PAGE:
I’m organizing an online panel hosted by KBOO community radio in Portland (OR), Biden: Toward a Progressive Middle East Policy. It will take place on Friday, November 27th at 11AM Pacific/2PM Eastern. For event details and registration click here. You must register in order to join the video stream.
After four miserable years of a Trump foreign policy that saw our national standing plummet, and whatever values underpinnned that policy turned to ash, Pres.-elect Biden promises change. Or to be more exact and use the favored term, continuity. Continuity doesn’t mean real change. It means reform, nibbling around the edges rather than plumbing the depths of problems and finding solutions. Perhaps in some areas, Biden may strike out in new and innovative ways. But despite (misguided) optimism expressed by some, major change isn’t likely in the region.
Even in the one area in which Biden can make a real difference, Iran, he promises to roll back policy to status quo ante under Obama. The real heavy-lifting–full reconciliation with Iran, and normalization of relations, is almost impossible to conceive. That being said, virtually anything BIden would do would be an improvement over Trump’s disastrous approach.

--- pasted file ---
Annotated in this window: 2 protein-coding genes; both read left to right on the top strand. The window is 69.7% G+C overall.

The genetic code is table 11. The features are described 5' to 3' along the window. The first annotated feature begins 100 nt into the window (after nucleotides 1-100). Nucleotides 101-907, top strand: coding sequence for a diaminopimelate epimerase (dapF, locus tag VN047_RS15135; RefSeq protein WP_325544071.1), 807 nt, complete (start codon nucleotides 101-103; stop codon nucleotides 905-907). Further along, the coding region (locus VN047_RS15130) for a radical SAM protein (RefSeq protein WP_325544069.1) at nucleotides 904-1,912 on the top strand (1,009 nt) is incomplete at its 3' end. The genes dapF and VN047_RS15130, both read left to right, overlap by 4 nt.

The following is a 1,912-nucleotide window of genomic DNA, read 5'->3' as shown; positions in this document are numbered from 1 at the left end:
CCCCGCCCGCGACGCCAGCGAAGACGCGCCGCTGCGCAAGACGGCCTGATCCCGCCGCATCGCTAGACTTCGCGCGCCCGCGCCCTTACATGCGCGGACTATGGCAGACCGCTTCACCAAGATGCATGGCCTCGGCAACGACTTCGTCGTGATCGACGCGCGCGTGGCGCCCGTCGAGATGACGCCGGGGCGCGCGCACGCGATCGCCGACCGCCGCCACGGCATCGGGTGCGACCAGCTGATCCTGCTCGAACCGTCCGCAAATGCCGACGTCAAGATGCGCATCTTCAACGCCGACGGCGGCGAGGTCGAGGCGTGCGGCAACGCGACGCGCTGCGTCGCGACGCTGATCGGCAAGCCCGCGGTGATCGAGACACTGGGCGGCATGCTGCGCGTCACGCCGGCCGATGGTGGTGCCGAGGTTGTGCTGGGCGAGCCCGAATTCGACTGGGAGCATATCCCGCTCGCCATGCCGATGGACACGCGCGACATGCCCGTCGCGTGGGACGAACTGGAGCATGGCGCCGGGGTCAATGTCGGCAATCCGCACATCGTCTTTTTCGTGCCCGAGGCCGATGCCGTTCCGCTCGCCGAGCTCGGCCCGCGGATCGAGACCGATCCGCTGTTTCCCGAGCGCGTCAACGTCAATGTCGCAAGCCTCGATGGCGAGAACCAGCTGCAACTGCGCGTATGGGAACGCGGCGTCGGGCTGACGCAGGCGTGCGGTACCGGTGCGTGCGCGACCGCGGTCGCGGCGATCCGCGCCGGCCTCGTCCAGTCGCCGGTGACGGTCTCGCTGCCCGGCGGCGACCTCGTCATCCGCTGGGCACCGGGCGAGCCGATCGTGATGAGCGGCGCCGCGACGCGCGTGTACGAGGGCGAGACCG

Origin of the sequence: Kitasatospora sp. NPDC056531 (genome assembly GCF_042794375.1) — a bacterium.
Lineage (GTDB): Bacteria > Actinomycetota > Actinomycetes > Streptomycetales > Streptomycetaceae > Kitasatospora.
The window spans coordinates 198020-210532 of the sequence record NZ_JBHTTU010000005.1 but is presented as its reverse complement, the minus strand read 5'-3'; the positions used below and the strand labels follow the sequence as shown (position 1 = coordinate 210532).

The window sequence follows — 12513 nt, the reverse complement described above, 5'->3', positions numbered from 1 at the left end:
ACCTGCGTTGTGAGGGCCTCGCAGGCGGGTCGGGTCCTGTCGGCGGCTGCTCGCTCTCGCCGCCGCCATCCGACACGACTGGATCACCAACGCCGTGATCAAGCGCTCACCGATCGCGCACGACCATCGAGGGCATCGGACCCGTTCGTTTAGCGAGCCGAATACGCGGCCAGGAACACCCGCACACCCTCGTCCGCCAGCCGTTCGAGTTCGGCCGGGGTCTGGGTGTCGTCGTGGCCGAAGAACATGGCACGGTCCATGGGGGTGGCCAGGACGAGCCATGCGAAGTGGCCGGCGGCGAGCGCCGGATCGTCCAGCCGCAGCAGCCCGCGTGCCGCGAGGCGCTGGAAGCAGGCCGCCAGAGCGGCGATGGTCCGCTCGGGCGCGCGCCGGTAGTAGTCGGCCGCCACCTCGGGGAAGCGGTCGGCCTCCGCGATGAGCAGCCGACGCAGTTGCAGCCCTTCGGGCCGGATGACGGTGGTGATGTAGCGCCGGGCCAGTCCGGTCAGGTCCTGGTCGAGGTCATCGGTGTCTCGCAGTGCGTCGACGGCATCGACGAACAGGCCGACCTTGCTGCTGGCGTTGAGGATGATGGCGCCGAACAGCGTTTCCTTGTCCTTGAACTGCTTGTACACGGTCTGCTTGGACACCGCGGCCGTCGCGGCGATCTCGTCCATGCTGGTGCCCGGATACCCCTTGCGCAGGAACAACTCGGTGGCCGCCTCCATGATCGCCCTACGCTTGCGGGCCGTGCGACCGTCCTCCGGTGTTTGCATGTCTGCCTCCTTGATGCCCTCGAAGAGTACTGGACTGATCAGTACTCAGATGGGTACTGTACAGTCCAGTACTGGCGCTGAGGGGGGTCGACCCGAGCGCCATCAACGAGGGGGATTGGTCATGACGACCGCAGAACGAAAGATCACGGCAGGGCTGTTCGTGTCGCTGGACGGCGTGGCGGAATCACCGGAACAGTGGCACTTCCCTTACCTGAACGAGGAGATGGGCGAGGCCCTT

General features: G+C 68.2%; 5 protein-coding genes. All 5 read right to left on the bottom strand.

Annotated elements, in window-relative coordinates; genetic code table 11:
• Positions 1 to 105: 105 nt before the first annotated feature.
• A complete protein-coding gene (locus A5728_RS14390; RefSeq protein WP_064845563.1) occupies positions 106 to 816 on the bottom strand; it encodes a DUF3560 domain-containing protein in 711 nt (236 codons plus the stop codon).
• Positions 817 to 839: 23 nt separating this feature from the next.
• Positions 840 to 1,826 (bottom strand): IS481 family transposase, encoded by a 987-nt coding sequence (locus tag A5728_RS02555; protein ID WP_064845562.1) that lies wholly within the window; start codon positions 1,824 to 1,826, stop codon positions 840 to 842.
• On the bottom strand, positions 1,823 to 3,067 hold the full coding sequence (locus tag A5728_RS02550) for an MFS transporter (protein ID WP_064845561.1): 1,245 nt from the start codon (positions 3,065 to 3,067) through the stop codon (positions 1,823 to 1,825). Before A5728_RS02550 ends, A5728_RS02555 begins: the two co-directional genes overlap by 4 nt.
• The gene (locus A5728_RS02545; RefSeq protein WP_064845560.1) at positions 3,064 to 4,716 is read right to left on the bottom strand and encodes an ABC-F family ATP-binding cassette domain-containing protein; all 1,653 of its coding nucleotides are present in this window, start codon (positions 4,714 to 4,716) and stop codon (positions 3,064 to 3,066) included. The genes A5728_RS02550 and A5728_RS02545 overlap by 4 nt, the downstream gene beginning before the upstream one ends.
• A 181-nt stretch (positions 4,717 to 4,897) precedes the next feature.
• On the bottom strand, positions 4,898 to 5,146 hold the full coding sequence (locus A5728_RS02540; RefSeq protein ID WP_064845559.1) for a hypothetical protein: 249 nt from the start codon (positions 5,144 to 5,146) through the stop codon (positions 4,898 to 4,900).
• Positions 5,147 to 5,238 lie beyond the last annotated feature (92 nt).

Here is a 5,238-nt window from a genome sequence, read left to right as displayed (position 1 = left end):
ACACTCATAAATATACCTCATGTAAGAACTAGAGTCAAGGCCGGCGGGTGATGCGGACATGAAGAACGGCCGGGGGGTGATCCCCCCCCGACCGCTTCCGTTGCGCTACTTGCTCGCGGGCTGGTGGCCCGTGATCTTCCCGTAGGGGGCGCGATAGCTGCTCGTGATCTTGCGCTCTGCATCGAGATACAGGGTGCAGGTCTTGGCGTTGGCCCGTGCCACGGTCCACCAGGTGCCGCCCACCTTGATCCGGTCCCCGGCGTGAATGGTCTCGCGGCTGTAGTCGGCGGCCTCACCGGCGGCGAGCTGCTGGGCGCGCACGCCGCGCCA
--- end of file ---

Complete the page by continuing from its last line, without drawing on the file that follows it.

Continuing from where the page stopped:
The panelists will be:
Omar Rahman: visiting fellow at Brookings Doha. He is writing a book on the Palestinian response to the Oslo Accords. His work has appeared in the Washington Post, Foreign Policy, the Guardian and Al Jazeera. He was a guest lecturer on Middle East affairs at George Washington University.
Muhammad Sahimi: Professor of chemical engineering at the University of Southern California. A native of Iran, he is a widely quoted expert on Iranian politics and the country’s nuclear program. He was a co-founder of PBS’ Tehran Bureau and his interviews about Iranian affairs have been featured in the New York Times. He has published op-eds in the New York Times, Wall Street Journal and The Progressive.
Some of the many questions we’ll address:
- What does a Biden administration offer for Israel-Palestine?
- How will Biden approach Saudi Arabia, about which he’s been extremely critical? And how will that impact his approach to Iran?
- Given Biden is a centrist focusing on continuity rather than innovation, how can the Left advance an alternative progressive foreign policy agenda? What would it look like? How can it be promoted and achieved?